For many Britons, Boris Johnson’s tenure as prime minister will have been defined by scandals like the one that forced him earlier this month to announce his intent to resign.
For Jewish Britons, the memories might well include a broken menorah — and not necessarily too much else. While his leadership may have had little lasting effect on the status of Britain’s nearly 300,000 Jews, here are some of his more memorable Jewish moments since he came into power in 2019.
1. A rare visit to the Belfast synagogue
During a coalition-building visit in June to the offshore British territory, Johnson, who is a key promoter of the UK’s departure from the European Union, visited the Belfast synagogue and vowed to sort out the kosher market problems that Brexit helped create. The issue has not been resolved as of yet, but its acknowledgment was an unusual recognition of the plight of a small minority by a politician who has sought to minimize Brexit’s negative effects.
2. The broken menorah
During a Chanukah reception in London last year, Johnson enthusiastically waved around a delicate menorah that he had just been given as a token of the appreciation of the Conservative Friends of Israel group.
The object’s candle holders went flying across the room. Johnson, true to his bumbling public image, looked sheepish while the menorah was reassembled. Yair Lapid, who was then Israel’s foreign minister, laughed at the situation, at Johnson, or both. “I guess you’re not supposed to wave a menorah about,” Johnson was heard mumbling.
3. Yiddish on Passover
In a 2021 video greeting for Passover, Johnson, whose maternal great-grandfather, Elias Avery Lowe, was a Moscow-born Jew, demonstrated some deep familiarity with Jewish customs and even used a Yiddish word, kvetch (whine) to refer to some of what goes on when Jewish families sit around seder table.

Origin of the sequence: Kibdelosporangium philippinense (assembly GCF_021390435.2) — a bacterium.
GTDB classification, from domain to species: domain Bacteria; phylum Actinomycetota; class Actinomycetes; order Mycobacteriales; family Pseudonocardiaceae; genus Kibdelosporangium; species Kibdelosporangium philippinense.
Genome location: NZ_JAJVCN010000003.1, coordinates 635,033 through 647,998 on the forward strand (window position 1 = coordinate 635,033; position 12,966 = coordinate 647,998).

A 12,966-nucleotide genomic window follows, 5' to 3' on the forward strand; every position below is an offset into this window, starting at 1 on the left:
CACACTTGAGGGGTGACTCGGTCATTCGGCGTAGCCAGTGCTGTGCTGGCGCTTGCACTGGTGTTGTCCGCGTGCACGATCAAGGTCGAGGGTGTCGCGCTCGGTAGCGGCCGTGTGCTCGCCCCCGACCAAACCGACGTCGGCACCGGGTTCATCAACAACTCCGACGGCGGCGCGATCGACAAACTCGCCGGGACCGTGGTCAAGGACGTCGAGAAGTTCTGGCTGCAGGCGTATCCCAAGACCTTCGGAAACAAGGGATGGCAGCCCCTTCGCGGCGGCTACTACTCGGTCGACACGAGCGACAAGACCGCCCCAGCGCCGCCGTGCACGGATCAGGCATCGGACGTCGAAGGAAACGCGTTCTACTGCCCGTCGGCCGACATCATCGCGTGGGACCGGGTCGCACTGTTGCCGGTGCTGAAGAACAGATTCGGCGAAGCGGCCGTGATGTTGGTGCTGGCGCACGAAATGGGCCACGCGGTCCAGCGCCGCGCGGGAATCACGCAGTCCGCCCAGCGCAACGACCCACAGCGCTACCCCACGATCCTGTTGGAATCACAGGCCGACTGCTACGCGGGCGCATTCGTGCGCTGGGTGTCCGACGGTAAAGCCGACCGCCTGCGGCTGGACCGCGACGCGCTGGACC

4. A shift on Israel and the UN
As foreign secretary, Johnson spoke out pointedly against what he described as anti-Israel bias at United Nations forums. He also shifted the position of the UK on items dedicated to criticizing Israel alone, moving it from “yes” to abstention and finally to a “no.”
In 2021, he went one step further and stated that the UK was opposed to the Palestinian bid for an investigation into alleged war crimes by Israel.
“This investigation gives the impression of being a partial and prejudicial attack on a friend and ally of the UK,” he said.
His position furthered the reversal started by his predecessor May, which ended decades of the Foreign Office’s endorsement of resolutions and initiatives hostile to Israel.
5. An intimate Holocaust survivor discussion
His predecessors often spoke at events featuring Holocaust survivors and commemoration activists, but Johnson last year organized an hour-long video call with a survivor and a death camp liberator in which his role was to listen.
Johnson sat on the edge of his seat as he heard the stories of Auschwitz survivor Renee Salt and a Bergen-Belsen liberator Ian Forsyth.
As he interviewed the two elderly speakers, he stopped to inquire about certain details (“You must have been 14 by then?” he asked Salt) and told the two that what they had told him was “one of the most powerful things I’ve ever heard.”